Through collaboration between N-Gen, the Botanical Research Institute of Texas (BRIT), UC MEXUS, CIBNOR, and the San Diego Natural History Museum, a weeklong survey of the desert lands adjacent to the coral reefs of Cabo Pulmo in Baja California Sur was conducted in November 2013. The results of this expedition and their relevance to the proposed mega-development project “Cabo Dorado” are presented here.
The subtropical desert lands adjacent to Cabo Pulmo, like the remarkable marine biodiversity of this singular coral reef ecosystem, maintain critical and unique habitat for diverse communities of plants and animals. This interdisciplinary group of 21 researchers documented 392 plants, 44 mammals, 29 reptiles, and 95 birds, of which 42 have formal conservation recognition as endangered species under Mexican NOM-059, and 100 are endemic to this part of the Cape Region. The area of highest conservation importance, Punta Arena – seen above, is in the proposed core development zone of Cabo Dorado. Contained within the 11 square kilometers of Punta Arena are two unique habitats, two micro-endemic plant species only known to occur within these habitats, threatened species of shorebirds and waterfowl, and nesting sea turtles.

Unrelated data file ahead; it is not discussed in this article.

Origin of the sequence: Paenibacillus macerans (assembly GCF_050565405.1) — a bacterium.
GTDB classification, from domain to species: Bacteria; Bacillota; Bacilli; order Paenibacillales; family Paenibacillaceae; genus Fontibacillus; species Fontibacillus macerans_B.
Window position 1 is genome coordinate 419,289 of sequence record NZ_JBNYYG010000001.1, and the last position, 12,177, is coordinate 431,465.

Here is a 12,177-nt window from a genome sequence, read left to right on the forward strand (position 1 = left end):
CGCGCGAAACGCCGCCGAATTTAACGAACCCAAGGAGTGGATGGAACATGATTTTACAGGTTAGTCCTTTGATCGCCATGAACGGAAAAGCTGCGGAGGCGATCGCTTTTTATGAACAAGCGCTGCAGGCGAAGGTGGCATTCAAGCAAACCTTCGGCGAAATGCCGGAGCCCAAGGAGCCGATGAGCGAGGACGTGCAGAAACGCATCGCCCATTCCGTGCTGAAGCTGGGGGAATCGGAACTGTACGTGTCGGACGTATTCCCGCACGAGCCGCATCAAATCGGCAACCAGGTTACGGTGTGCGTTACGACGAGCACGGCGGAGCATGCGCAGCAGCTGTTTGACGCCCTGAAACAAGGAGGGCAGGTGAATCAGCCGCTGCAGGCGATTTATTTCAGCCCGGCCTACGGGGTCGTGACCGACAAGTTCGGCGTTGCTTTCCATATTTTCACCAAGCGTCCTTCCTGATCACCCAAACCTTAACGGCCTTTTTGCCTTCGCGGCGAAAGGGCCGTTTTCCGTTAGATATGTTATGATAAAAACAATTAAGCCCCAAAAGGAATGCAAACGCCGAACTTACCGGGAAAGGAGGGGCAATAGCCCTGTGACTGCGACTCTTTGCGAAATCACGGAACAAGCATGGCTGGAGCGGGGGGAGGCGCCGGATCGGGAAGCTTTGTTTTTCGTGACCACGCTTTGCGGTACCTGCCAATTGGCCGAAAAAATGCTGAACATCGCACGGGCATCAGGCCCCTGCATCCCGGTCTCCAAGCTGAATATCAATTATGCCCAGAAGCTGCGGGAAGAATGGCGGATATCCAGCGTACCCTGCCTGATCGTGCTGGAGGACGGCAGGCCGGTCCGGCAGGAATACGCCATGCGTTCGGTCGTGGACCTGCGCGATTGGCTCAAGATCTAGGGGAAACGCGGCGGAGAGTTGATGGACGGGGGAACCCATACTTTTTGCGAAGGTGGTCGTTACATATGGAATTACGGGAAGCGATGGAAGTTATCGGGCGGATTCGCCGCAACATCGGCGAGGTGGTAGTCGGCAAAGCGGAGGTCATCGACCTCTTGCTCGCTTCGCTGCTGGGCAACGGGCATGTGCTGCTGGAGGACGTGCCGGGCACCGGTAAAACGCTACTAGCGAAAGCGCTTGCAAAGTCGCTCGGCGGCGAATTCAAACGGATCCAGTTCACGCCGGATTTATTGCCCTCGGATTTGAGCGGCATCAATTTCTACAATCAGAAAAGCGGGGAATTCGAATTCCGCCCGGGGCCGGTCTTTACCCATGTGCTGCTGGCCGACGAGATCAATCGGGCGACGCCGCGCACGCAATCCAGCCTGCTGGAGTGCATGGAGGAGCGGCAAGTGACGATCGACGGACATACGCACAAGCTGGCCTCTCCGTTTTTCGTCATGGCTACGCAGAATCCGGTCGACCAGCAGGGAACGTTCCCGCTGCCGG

Guided by the vision and action of local leaders and the community of Cabo Pulmo, the biological results of this expedition combined with conscious planning can lead to a future that perpetuates the magical essence of the region.
Vanderplank, S.E., B.T. Wilder, E. Ezcurra. 2014. Descubriendo la Biodiversidad Terrestre en la Región de Cabo Pulmo / Uncovering the Dryland Biodiversity of the Cabo Pulmo Region. Botanical Research Institute of Texas, Next Generation Sonoran Desert Researchers, and UC MEXUS, U.S.A. 122 pg.
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See press coverage here: http://nextgensd.com/cabo-pulmo-press/